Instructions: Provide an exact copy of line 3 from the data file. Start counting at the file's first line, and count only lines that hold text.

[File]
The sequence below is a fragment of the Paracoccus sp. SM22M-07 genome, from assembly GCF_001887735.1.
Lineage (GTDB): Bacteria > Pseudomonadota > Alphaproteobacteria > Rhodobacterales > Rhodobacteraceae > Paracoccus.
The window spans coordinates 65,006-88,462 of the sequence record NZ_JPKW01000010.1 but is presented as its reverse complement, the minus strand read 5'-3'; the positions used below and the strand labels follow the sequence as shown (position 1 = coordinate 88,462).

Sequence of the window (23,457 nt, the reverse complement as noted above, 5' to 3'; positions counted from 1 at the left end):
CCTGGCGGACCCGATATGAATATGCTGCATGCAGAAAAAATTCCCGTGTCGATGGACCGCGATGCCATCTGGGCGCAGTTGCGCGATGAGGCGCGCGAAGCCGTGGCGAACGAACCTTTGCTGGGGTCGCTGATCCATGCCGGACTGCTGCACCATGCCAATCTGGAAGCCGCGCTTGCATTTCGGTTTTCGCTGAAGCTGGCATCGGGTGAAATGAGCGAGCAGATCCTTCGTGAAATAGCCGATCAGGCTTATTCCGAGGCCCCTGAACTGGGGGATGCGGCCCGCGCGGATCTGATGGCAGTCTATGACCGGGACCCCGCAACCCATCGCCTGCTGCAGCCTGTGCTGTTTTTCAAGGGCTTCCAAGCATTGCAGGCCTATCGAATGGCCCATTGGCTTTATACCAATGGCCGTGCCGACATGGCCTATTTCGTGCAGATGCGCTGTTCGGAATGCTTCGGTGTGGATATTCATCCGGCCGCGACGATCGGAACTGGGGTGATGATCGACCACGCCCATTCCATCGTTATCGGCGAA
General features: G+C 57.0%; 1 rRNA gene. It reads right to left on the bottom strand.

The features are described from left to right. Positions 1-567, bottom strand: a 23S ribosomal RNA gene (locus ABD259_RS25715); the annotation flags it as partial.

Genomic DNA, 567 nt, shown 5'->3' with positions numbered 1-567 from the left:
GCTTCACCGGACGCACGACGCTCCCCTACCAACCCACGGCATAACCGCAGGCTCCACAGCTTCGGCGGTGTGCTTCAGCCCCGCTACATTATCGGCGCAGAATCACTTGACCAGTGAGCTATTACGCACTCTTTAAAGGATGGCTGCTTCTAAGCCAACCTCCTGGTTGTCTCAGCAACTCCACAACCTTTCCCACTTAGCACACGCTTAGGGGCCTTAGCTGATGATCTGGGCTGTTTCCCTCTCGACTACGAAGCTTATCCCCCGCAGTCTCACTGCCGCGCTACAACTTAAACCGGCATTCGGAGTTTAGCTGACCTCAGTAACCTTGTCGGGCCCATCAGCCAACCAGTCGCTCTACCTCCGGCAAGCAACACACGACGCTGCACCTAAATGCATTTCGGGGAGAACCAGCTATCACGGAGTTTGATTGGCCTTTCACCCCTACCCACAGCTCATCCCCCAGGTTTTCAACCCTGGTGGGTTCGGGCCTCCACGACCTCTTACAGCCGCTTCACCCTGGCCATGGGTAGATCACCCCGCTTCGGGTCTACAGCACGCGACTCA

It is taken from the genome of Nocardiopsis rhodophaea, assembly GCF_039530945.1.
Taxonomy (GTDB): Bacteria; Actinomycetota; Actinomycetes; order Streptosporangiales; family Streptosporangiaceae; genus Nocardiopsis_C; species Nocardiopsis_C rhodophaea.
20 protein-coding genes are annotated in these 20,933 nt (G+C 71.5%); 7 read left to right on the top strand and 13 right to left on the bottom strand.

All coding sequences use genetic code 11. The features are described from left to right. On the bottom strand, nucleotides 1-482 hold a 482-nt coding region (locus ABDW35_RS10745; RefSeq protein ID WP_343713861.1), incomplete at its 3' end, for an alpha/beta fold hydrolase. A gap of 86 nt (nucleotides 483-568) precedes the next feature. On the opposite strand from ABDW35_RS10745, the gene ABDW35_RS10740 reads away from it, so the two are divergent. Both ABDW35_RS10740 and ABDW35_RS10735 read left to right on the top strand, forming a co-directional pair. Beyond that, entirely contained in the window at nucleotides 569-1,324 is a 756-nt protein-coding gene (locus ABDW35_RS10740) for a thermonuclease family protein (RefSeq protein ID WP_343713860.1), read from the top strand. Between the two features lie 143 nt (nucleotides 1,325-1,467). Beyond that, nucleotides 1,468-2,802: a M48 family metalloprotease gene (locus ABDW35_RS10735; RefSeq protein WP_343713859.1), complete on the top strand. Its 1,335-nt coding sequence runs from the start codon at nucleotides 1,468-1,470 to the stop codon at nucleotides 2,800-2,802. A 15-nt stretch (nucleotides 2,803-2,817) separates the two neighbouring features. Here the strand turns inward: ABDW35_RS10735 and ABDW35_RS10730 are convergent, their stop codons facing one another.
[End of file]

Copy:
The window spans coordinates 65,006-88,462 of the sequence record NZ_JPKW01000010.1 but is presented as its reverse complement, the minus strand read 5'-3'; the positions used below and the strand labels follow the sequence as shown (position 1 = coordinate 88,462).